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40 Notices EQUAL HOUSING OP PORTUNITY. All real estate advertising in this newspaper is sub ject to the Federal Fair Housing Act of 1968 in which makes it illegal to advertise any pref erence, limitation or discrimination based on race, color, religion, sex or national origin, or an intention to make any such preference, limitation or discrimina tion. Familial status includes children under the age of 18 living with parents or legal custo dians, pregnant women and people securing custody of children un der 18. This newspa per will not knowingly accept any advertising for real estate in which is in violation of the law. Our readers are hereby informed that all dwell ings advertised in this newspaper are available on an equal opportunity basis. To complain of discrimination, call HUD toll-free at 1-800669-9777, the toll-free telephone number for the hearing impaired is 1-800-927-9275. For further information call Florida Commission on Human Relations, Lisa Sutherland 850-4887082 ext #1005. 42 Motor Vehicles & Accessories $CASH$ FOR JUNK cars, up to $500. Free pick up, running or not. Call 352-771-6191. 47 Commercial Property (Rent, Lease, Sale) DOWNTOWN STARKE for rent. 113 E. Call St. Call Freddie American Dream Realty at 904509-9893. OFFICE LOCATION next for retail or can be made Call 904-364-9022. OFFICE LOCATED by 9022. 48 Homes for Sale PORT on Mrytle Street. New roof, new paint. and upfront payment required. Call 904-3649022. 50 For Rent FOR RENT: ACRE LOT Melrose. mo. Plus deposit. 904-707-6251. ite counters, Jacuzzi garage. Lake access. Post Masters Village in Keystone Heights. mo. plus 1 month deposit. Call Dave 352-473-3560. WE HAVE 2 OR 3 bed room MH, clean, close to prison. Call 352-4681323. NEWLY RENOVATED Lake Butler. 1-678-4386828. MUST SEE. Quiet neigh borhood in Melrose. 1BR Apt. Vertical blinds, carpet, SS fridge, Hand crafted kitchen cabinets. Utilities included. Prefer nonsmoker. No pets or last, & security. Back ground check. Refer ences required. Call for Appointment 352-4753486. 53 A Yard Sales ESTATE SALE many kitchen items, new and gently used high end kitchen ap pliances, portable ice maker, microwave oven, Cadco Lisa commercial convection oven, elec dryer. Lake Hampton Oaks, 6672 SW 95 Street. MULTI-FAMILY YARD SALE. Fri. 305 Lakeshore Dr. Starke. Lakewood on Lake Crosby 8am-2pm. Kid clothes, infant to 10 yrs. Toys, ac something for everyone. Saturday after 12box es of misc. very cheap. All must go!! GARAGE SALE, Saturday @ 8am-2pm. Chairs, couches, freezer, & clothes. 14429 US Hwy 301 S. HUGE YARD SALE. Fri. & Sat. 8-3. 7715 NW CR 233, Starke. Furniture, tools, household items, clothes, and much more! 57 For Sale TRUCK FOR SALE: 1989 Ford Ranger. Standard, no air, drives great. $1,000. Call 904-9647816. Can be seen in Starke. 65 Help Wanted LAKE BUTLER HOSPITAL Patient Access Co ordinator-FT & PT Please visit our web site www.lakebutler hospital.com for more out an application. PH. 386.496.2323 Ext 9258, Fax 386.496.2105 Equal Employment Op bacco Free Workplace. WEST FRASER LAKE BUTLER MILL is ac cepting applications for a Second Shift Store room Clerk. This is an evening position with some weekends if need ed. Duties will include receiving inventories and handling purchase orders. Computer skills are a must. A high school diploma or equiv alent is required. This is a salary Non-exempt and paid vacation. Inter ested applicants should apply online at www. westfraser.com. CUSTOMER SERVICE REPRESENTITIVE The City of Starke currently is seeking a full-time Custom er Service Repre sentative. This is an entry-level non-exempt position. This posi tion involves working in a fast-pasted work environment during peak periods and requires the ability to multi-task in vari ous functions. This position involves contact with the public directly and by telephone, as sisting customers with utility payments, open ing and closing ac counts, and resolutions to any billing issues. The successful applicant must have a HS Diploma or equivalent, 2 years of experience in customer service dealing with the general public that includes billing or ac counting, and answering telephones. Must pass a background check and drug test. Starting salary $10 $14 hourly range DOQ. APPLICATIONS CAN BE PICKED UP AT FLORIDA WORKS AND RETURNED TO FLORIDA WORKS, 819 S. WALNUT ST., STARKE, FL 32091 904-964-8092 JOB CLOSES: Opened Until Filled THE CITY OF STARKE IS AN EOE. HELPER NEEDED for yard & house maintenance. 15 years or older. 32 hours per week. Keystone or Melrose area. Call 352-745-6469. ADMINISTRATIVE AS tions include experience Microsoft Word, Email, computer operation, ment. Successful appli cants must demonstrate strong communication skills, demonstrate strong customer service skills, and demonstrate professionalism through oral, written, and elec tronic communication. Successful applicants in mathematical compu tation including payroll, accounts payable, and budget reporting. Ap ply at the Union Coun ty Emergency Medical Services Administrative S.E. 6th Street, Lake Butler, Florida. This position advertisement closes at 5:00 PM, April 12, 2018. Union County Board of County Com missioners is an equal opportunity employer and gives Veterans Preference. THE BRADFORD COUN TY Road Department is currently accepting ap plications for a full-time, Operators at a pay rate of 14.00 per hour. Ap plicants must possess a High School Diploma or G.E.D. and have a valid current Class B minimum with air brakes Applicants must com test to be considered for hire. Applications along with a job description may be obtained from the Bradford County Road Department, 812 B N. Grand St. in Starke or from www.bradford line for accepting ap plications is Thursday, April 19, 2018 before the close of business. Bradford County is an Equal Opportunity Em ployer. For all inquiries, please call (904) 9666243. NOW HIRING LIBRARY OUTREACH ASSIS TANT to provide library services to local com munities using out reach van. Minimum HS graduate, thorough knowledge of comput er operation, Internet, and clean driving record required. EOE, drugfree workplace, veter in person New River Public Library Cooper ative, 110 N. Lake Ave, Lake Butler. Applica tions close at 4pm Apr. 19. PART-TIME Legal Assis in Word & computer applications. 40 words per minute., secretarial experience required, legal experience pre ferred. Send resume to resume4la@gmail.com or fax to 904-964-5111. Thursday, April 5, 2018 Telegraph, Times and Monitor B Section 11B Tri-County Classifieds Bradford Union Clay Reach over 27,000 Readers Every Week!INDEX40 Notice 41 Vehicles Accessories 42 Motor Vehicles 43 RVs & Campers 44 Boats 45 Land for Sale 46 Real Estate Out of Area 47 Commercial Property Rent, Lease, Sale 48 Homes for Sale 49 Mobile Homes for Sale 50 For RentWord Ad Classified Tuesday, 12:00 noon Classified Display Tuesday, 12:00 noon 964-6305 473-2210 496-2261 NOTICEClassified Advertising should be paid in advance unless credit has already been established with the newspaper. A $3.00 service charge will be added to all billing to cover postage and handling. All ads placed by phone are read back to the advertiser at the time of placement. However, the classified staff cannot be held responsible for mistakes in classified advertising taken by phone. The newspaper rese rves the right to correctly classify and edit all copy or to reject or cancel any advertisements at any t ime. Only standard abbrevations will be accepted.63 Love Lines 64 Business Opportunity 65 Help Wanted 66 Investment Opportunity 67 Hunting Land for Rent 68 Rent to Own 69 Food Supplements 70 Money to Lend 72 Sporting Goods 73 Farm Equipment 74 Computers & Computer Accessories 51 Lost/Found 52 Animals & Pets 53 Yard Sales 54 Keystone Yard Sales 55 Wanted 56 Trade or Swap 57 For Sale 58 Building Materials 59 Personal Services 60 Secretarial Services 61 Scriptures 62 Vacation/TravelCLASSIFIED DEADLINES TO PLACE A CLASSIFIED USE YOUR PHONE (904) 964-6305 (352) 473-2210 (386) 496-2261 Classified Ads Where one call does it all! 904-964-6305 DURRANCE PUMP Q UALITY SERVICE SINCE 1964 Pumps Sales Parts Service ST ATE LICENSE #1305 Handicapped AccessibleThis Institution is an Equal Opportunity Provider and Employer.Now Accepting Applications1 AND 2 BEDROOM APARTMENTS 607 Bradford Court Starke, FLCall for more info 904-964-6216Hearing Impaired Only call 800-955-8771 E Q U A L H O U S I N GO P P O R T U N I T Y LOWEST WEEKLY ROOM RATES IN TOWN. GUEST LAUNDRY & ROOM SERVICE1101 N TEMPLE AVE STARKE, FL904.964.7600 Southern Villas of StarkeAsk about our 1&2 BR Apartments HC & non-HC Units. Central AC/ Heat, on-site laundry, playground, private, quiet atmosphere. 1001 Southern Villas Dr. Starke, FL Equal Housing Opportunity 1 & 2BedroomsNOW AVAILABLE$460 $505 Equal housing opportunity. This institution is an equal opportunity provider & employer. 1, 2 3 & 4BEDROOM APARTMENTSHC & Non-HC accessible.1005 SW 6th St. Lake Butler, FL386-496-3141TDD/TTY 711. This institution is an equal opportunity provider, and employer. Equal Housing Opportunity 801 South Water Street Starke, FL 32091 TDD/TTY 711 1, 2, & 3 bedroom HC & NonHC accessible apartments.This institution is an equal opportunity provider, and employer. Equal Housing Opportunity Employment Opportunity Union County Department of Emergency Medical Services Administrative Assistant. Qualications include experience and prociency in Excel, Microsoft Word, computer operation, and various oce equipment. Successful applicants must demonstrate strong communication skills, strong customer service skills, and professionalism through oral, written, and electronic communication. Successful applicants must show prociency in mathematical computation including payroll, accounts payable, and budget reporting. Apply at the Union County Emergency Medical Services Administrative Oce located at 550 S.E. 6th Street, Lake Butler, Florida. This position advertisement closes at 5:00 PM, April 12, 2018. Union County Board of County Commissioners is an equal opportunity employer and gives Veterans Preference. B EAT THE S UMMER H EAT LAWNS & MOREQuality work for your budget John Wood ~ 904-796-9311Insured Mowing & More!!FREE ESTIMATES SAWMILLS from only $4397.00MAKE & SAVE MONEY with your own bandmillCut Out of Area Classifieds lumber any dimension. In stock ready to ship! FREE Info/DVD: www.NorwoodSawmills. com 1-800-578-1363 Ext.300N Discounts Call Rich FOOD SERVICE WORKER, PART TIME Part time positions in the college's cafeteria. Various shifts Monday through Friday. Various positions including: cashier order taker line cook Requires h igh school graduate. A high school equivalency diploma from the State Department of Education may be substituted for high school graduation. Desirable Qualifications: Food service experience. APPLICATION DEADLINE: Open Until Filled Position details and applications available online at: www.fgc.edu o r visit Human Resources Florida Gateway College 149 S.E. College Place Lake City F L 32025 2007 Phone (386) 754 4314 Fax (386) 754 4814 Email : human.resources@fgc.edu FG C is accredited by the Southern Association of Colleges and Schools Commission on Colleges VP/ADA/EA/EO College in Education and Employment YOUR DECISION REGARDING WHO WILL HELP CARE FOR YOUR LOVED ONE IS IMPORTANTThe care and wellbeing of your elders is very important to the staff atOur room rate is $1,980 per month $3,100 per month for a private single Located in Downtown Starke Next to Wainwright Park(904) 964-2220 Parkside Pre Approved for Insurance* Assessment of each individuals needs and abilities is required before admitting. Monthly rates based on 30 days. rfnApril 6th & April 7th, 2018 fftbf fb fff br fffbbr Come Join Us: frfn fffb Friday @ 5PM & Saturday @ 8AM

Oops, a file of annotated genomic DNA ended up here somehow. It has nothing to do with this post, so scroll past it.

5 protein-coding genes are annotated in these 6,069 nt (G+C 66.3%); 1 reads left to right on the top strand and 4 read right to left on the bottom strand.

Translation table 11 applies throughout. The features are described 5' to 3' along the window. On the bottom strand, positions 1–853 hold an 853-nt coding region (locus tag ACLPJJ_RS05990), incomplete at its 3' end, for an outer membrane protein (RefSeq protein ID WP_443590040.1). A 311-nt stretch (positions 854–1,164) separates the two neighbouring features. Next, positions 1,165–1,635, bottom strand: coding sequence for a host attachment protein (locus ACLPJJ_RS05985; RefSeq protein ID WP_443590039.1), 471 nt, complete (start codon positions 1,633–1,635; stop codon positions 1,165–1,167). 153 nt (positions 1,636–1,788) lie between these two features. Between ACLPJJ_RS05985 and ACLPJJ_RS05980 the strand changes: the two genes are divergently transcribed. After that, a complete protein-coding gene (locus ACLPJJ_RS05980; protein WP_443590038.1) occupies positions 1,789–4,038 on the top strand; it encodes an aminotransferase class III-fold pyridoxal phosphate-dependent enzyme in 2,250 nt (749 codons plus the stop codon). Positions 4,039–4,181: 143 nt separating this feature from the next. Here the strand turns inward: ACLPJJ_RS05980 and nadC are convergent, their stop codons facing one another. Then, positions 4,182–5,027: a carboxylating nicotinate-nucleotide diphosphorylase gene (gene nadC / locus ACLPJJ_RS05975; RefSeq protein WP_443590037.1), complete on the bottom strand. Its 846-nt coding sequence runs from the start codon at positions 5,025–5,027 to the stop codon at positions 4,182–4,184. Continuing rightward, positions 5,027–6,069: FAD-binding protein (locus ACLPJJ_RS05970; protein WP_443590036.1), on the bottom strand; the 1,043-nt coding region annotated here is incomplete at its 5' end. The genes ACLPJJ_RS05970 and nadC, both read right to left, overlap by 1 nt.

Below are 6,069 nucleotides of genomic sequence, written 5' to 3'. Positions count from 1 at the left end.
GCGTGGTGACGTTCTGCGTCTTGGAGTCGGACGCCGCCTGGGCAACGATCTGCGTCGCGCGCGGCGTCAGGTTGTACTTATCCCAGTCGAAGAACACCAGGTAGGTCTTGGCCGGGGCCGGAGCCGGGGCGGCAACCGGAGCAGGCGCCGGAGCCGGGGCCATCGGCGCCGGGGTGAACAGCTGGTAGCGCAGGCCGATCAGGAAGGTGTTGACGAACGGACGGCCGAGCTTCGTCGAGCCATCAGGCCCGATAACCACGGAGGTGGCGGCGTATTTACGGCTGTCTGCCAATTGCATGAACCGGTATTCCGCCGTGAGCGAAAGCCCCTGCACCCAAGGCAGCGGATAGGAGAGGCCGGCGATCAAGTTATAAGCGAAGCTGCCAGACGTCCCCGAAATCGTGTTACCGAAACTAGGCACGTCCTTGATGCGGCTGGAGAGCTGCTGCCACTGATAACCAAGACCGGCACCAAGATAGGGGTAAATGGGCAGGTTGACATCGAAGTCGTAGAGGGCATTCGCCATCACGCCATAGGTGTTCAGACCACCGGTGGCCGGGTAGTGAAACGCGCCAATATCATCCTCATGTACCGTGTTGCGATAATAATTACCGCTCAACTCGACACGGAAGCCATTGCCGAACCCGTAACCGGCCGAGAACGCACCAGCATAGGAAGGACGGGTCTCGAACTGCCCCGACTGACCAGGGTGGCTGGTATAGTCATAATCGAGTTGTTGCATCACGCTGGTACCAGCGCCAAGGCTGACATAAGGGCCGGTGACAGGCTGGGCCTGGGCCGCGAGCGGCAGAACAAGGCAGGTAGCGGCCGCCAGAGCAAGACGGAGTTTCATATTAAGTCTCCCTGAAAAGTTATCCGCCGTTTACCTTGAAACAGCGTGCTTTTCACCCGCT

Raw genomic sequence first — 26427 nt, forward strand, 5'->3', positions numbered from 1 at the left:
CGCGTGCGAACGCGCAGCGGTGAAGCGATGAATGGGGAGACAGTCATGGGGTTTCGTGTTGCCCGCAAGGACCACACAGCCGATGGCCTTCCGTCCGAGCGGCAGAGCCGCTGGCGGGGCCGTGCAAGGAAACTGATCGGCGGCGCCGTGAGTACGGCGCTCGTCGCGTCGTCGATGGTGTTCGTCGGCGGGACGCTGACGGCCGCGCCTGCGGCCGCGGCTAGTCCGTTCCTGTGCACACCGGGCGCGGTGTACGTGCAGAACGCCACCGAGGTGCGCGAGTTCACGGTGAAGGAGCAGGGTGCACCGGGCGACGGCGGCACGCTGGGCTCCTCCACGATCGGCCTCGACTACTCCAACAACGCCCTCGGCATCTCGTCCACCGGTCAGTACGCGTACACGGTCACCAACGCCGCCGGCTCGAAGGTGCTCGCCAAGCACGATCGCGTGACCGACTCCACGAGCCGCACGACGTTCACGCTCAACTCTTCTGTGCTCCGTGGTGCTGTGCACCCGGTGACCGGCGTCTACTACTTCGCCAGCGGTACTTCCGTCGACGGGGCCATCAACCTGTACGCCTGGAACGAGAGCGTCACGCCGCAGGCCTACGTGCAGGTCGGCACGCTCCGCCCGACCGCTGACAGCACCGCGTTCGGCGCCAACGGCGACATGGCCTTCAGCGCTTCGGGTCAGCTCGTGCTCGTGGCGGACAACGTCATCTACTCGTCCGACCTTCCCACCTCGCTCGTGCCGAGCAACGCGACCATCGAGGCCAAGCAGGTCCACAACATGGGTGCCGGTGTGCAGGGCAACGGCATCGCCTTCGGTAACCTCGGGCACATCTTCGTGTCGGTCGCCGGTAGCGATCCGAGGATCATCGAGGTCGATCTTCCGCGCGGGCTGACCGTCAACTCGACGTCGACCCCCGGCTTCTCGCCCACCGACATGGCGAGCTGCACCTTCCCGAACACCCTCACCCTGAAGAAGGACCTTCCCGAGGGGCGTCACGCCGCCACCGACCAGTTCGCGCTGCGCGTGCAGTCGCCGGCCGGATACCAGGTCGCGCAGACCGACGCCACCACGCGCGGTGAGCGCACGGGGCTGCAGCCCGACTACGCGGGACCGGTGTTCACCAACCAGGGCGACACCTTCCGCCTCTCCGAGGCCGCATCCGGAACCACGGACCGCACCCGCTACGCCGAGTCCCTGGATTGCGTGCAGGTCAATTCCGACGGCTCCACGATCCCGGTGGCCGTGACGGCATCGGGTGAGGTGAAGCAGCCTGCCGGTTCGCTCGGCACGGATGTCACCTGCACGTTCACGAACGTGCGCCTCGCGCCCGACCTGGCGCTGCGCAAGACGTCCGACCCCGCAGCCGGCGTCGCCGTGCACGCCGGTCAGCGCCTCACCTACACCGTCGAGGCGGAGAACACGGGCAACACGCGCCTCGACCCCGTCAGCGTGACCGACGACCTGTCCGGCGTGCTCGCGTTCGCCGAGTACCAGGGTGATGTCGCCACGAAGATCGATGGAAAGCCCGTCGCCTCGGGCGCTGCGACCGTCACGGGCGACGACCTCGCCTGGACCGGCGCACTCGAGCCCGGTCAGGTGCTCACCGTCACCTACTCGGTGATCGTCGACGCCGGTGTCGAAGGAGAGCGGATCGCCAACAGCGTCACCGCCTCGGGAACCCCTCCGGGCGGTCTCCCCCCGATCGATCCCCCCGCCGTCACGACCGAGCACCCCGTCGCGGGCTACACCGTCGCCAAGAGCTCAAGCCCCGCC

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Telegraph, Times and Monitor B Section living. Unexpected honor He may have put his past behind him, but he gets to revisit it with his induction into the of Fame, 40 years after he last competed in the high jump. Baker said more than 30 people have told him they would be at the induction, including 20 family members who reside in Jacksonville his brother, Ken Jenkins, and his sister Roseanne Dixon live there and his sister Kerry Fisher from Orlando as well as a niece from New York. to be there also. Hes excited, but dont ask him about what hes going to say in front of all those people. He doesnt have a speech prepared as of yet. said. Let someone else start it off. Ill piggy back off of theirs. What makes the honor extra special is the fact that his old coach, Brooks Johnson, is also being inducted. Hes probably going to have a few jokes to tell about me, Baker said. Hes a joker. Theres no telling what hes going to say. Baker may be unsure about the content of his speech, but he knows hell talk about Johnson. Hell never forget how the coach took the time to help him be the best he could be. It meant a lot, Baker said. BAKER Continued from 7B were the other men who were in boot camp with me, he said. He added that the drill sergeants played mental games with the recruits while they sat They will come up and whisper in your ear and try to make you laugh, he said. If you do, you have to run around Parris Island for the rest of the day. It was not fun, but it was all for a reason, he added. The drill sergeants said: theres a reason behind the madness, and theres a lot of truth in that. Now, I can see how Ive changed: what my weak points are, how Ive adapted and how Ive strengthened those weak points, he said. Roberts also said that his undergo four phases of boot camp: an attempt by Marine leaders to smooth the transition from recruit to marine. What would happen is that the new marines would still be in that recruit mentality, said Roberts. They werent really acting like Marines. They were still acting like recruits. The change added an additional seven days to Marine Week: a period of one-on-one tutoring between the instructors and recruits. They mentor you, Roberts said. They sit down with you and help you understand things you didnt get. Roberts said that drill instructors are held accountable for the actions of their charges, even after the new marines join drill instructor, he said. If you they will ask you: who was your drill instructor? If I mess up, thats going to look really bad on him, because he was responsible for training me. Roberts said that prior to Marine Week, the recruits faced marines: The Crucible. Its as bad as it sounds, he said. Its 54 hours of continuous training. It doesnt matter how hot, how cold. You sleep outside, you sleep in a hole, you sleep when you can. We took 30-minute breaks here and there and then youre back on your feet. He also said that The Crucible reinforces the importance of teamwork and leadership. If you are an individual, youre not going to make it, he said. That was one thing that was really hard for people to learn. It was also during The Crucible that Roberts reached his breaking point. He said it occurred during an exercise that reenacted the Battle of Fallujah: the 2004 operation in Iraq in which the First Marine Expeditionary Force was ordered to expel extremists from the city and capture the killers of four American soldiers. Roberts said that his teams mission was to evacuate a casualty. The exercise involved of the casualty: a 100-pound CPR dummy. The four people to carry the casualty back to a simulated helicopter. My job was to point out IEDs (improvised explosive devices), Roberts said. We evac the casualty and on the way back, I took it upon myself to carry the casualty. I wasnt paying attention and my friend to my right stepped on what would rules of the event, he was now a casualty, so the person to my left was now responsible for carrying him, which left only one person providing security. Roberts said when the team made it back to the fabricated helicopter, he reported the incident to his drill instructor. He wasnt screaming at me, Roberts recalled, but he said to me: Roberts, you are the reason someone is going to get killed in combat one day, its going to be because of people like you. Its going to be your fault. You are going to have to look their parents in the eye and tell them their son is not coming home because of a stupid mistake that you made. That was my breaking point, Roberts added. I did not recover from that. I did get back on my feet, but it wasnt like I expected. It took a toll on me. At the conclusion of The Crucible, the recruits hiked 13 miles to the Iwo Jima Monument. gave us a speech, and that is Marines, he said. He formed us up into columns and rows, and our drill instructors handed us our eagle, globe and your drill instructor looked you in the eye and said good job son, It was the most emotional day of my life, Roberts added. Those 13 weeks of me getting messed up and yelled at it made it all worth it. CAMP Kimberly Cunningham to become a registered nurse. and has served our community in the school system as well Department and continues to give back to our community. Recipients of recent years Lexi Whitehead, and Molly of Florida and is continuing her education in pursuit of a masters degree. Lexi and Molly are both in school full time; Lexi at All three young women have continued to be involved in our community either by substituting in our school system, tutoring students individually, or church involvement. In the spring of each year the previous recipient is invited to the Womans Club to speak. It is amazing to hear her experiences, accomplishments, and get an update on her education. This is just one small way that the Womans Club can play it forward and have a positive impact on the lives of young ladies in our community. CLUB